The long defeat -- Where the Canadian Right went wrong (Part Two)
By Mark Wegierski
The Ascent of Progressivism
Trudeau barely won the 1972 election against a strong challenge from Progressive Conservative leader Robert Stanfield. Trudeau’s campaign was assisted by a sympathetic media willing to ridicule Stanfield, and the rise of sharp “American-style” political campaign management reaching a crescendo in the Liberal Party. The New Democratic Party (NDP), the much-different successor to the CCF, supported the Liberal minority government between 1972-1974. Trudeau won a majority government in 1974, again based on rock-solid support from Quebec. In 1979, Joe Clark (who had been P.C. leader since 1976) won a minority government (a plurality of seats in the House of Commons). However, he ineptly mishandled his nine months in office, and the Liberals won another majority in 1980 (after the P.C. government had fallen to a non-confidence vote in the House of Commons). Trudeau interpreted his victory as a prologue to the ultimate culmination of what critics have later called “the Trudeau revolution.” In 1982, Trudeau brought in the Charter of Rights and Freedoms, which both its supporters and critics have sometimes termed a “coup d’état”. The Charter of Rights and Freedoms effectively enshrined nearly all of Trudeau’s essentially liberal ideals as the highest law of the land. It is hard to think of any country that has been impacted as decisively by one person, as has Canada by Pierre Trudeau.
The Failure of Conservatism
In the challenge to Joe Clark’s leadership in 1983 and the run-up to the 1984 election, Brian Mulroney, by virtue of a few strong pronouncements, let the mantle of being a “right-winger” fall on him. However, as it turned out, he was viscerally mostly a liberal. The Progressive Conservative majorities of 1984 and 1988 ended up being a “defeat in victory” or a “false dawn” for the Canadian Right. Insofar as he enacted the Canada-U.S. Free Trade Agreement, he was carrying out a longstanding Liberal policy objective, which traditionalist Conservatives in Canada had long opposed. He also precipitously raised the immigration numbers in Canada to a quarter-million persons a year (whereas they had fallen to 54,000 in Trudeau’s last year in office). Mulroney’s betrayal of “small-c conservatives” undoubtedly played a part in the birth of the Reform Party in November 1987. In the 1993 federal election, the Reform Party won 52 seats, while the Bloc Quebecois (which had arisen as a consequence of the failure of the Meech Lake Accord and Charlottetown Agreements) won 54 seats. The PCs were reduced to two seats, while the Liberals under Jean Chretien won a majority in the federal Parliament.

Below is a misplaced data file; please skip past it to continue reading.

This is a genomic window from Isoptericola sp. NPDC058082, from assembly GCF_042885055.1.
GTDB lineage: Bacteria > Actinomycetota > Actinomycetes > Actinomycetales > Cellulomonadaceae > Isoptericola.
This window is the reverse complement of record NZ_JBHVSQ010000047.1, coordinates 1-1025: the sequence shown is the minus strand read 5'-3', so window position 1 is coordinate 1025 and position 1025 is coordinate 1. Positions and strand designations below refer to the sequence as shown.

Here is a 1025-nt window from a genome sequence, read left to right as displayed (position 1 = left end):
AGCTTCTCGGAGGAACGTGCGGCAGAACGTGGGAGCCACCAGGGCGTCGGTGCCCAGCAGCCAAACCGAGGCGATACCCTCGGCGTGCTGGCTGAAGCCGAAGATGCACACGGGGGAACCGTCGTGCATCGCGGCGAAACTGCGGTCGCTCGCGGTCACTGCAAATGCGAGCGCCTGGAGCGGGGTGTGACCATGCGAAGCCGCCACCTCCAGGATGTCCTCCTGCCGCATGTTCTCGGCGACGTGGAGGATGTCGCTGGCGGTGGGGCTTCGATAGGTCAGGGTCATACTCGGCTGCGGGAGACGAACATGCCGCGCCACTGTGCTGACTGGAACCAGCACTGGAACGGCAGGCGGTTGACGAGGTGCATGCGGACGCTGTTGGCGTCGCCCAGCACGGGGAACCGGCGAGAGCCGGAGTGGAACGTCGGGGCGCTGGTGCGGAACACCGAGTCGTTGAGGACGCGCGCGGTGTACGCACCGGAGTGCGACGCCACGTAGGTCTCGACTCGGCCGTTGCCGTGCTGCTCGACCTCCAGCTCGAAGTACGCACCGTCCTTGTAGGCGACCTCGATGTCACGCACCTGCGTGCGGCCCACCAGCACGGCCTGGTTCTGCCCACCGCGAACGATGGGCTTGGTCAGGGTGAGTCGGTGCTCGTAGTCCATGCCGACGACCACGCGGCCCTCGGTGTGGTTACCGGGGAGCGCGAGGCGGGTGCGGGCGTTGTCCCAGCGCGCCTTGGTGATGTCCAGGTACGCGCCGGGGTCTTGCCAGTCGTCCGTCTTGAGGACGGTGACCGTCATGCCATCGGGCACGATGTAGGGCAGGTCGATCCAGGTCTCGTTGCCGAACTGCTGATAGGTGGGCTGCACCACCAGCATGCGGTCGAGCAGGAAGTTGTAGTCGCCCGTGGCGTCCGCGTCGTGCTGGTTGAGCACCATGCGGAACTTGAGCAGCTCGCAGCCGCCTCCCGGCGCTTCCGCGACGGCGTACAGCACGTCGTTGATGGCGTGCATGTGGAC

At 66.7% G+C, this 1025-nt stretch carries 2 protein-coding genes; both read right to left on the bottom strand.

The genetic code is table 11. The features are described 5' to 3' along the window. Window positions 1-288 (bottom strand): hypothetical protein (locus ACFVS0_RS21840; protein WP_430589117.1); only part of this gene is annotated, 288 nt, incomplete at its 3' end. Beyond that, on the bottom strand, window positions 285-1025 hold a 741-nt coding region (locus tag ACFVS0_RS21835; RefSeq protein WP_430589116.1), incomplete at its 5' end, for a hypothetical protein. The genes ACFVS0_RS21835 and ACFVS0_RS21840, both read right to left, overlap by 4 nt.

The Reform Party and Liberal Austerity
The Reform Party faced a climate of unrelenting media and institutional hostility -- especially in the 1996 controversy over the extension of anti-discrimination protections to gays and lesbians. Part of the Liberal Party’s strategy in the 1990s (in the wake of the collapse of Soviet Communism), to draw the sting of Reform Party criticism, was to adopt so-called fiscal or economic conservatism. The extent of the Liberal austerity measures against the mass of ordinary Canadians included: not rescinding the Goods and Services Tax, as they had explicitly promised to do; introducing Unemployment Insurance reforms, which drastically reduced benefits; the establishment of Canada Pension Plan reforms, which substantially raised the amount of contributions that have to be paid into the program; and also the Old Age Pension and Old Age tax-exemption claw-backs – which kick in at a relatively modest income threshold. It could also be argued that the Liberal Party, especially in the 1990s, has colluded with big banks, big insurance companies, and other major corporations, to the disadvantage of the broader Canadian public.
The Dawn of the Canadian Alliance
Preston Manning launched the United Alternative initiative in 1998. This culminated in the creation of the Canadian Alliance – whose full, official name was the Canadian Reform-Conservative Alliance. The initiative failed to achieve its ultimate goal – a merger with the federal Progressive Conservative party – largely because of the intransigence of one man – federal P.C. leader Joe Clark. In 2000, Stockwell Day was selected leader of the Canadian Alliance. Although he began well, he was increasingly sandbagged by the accusation that he represented “Christian fundamentalist extremism”, as well as being seen as just another “Albertan” from an Alberta centred party. The November 2000 election saw a continued refinement of the “hardball” political manipulations of another era (Davey-Coutts) carried out by the Liberal Party. In 2001, Stockwell Day was essentially destroyed by a generally unreceptive at best, mockingly hostile at worst, media; a negative strategy of ad hominem attacks by the Liberal Party; and, the perennial “conservative party” curse of caucus dissent/rebellion. The ensuing Canadian Alliance leadership selection process of 2002 was won by Stephen Harper.
To be continued.
Mark Wegierski is a Canadian writer and historical researcher.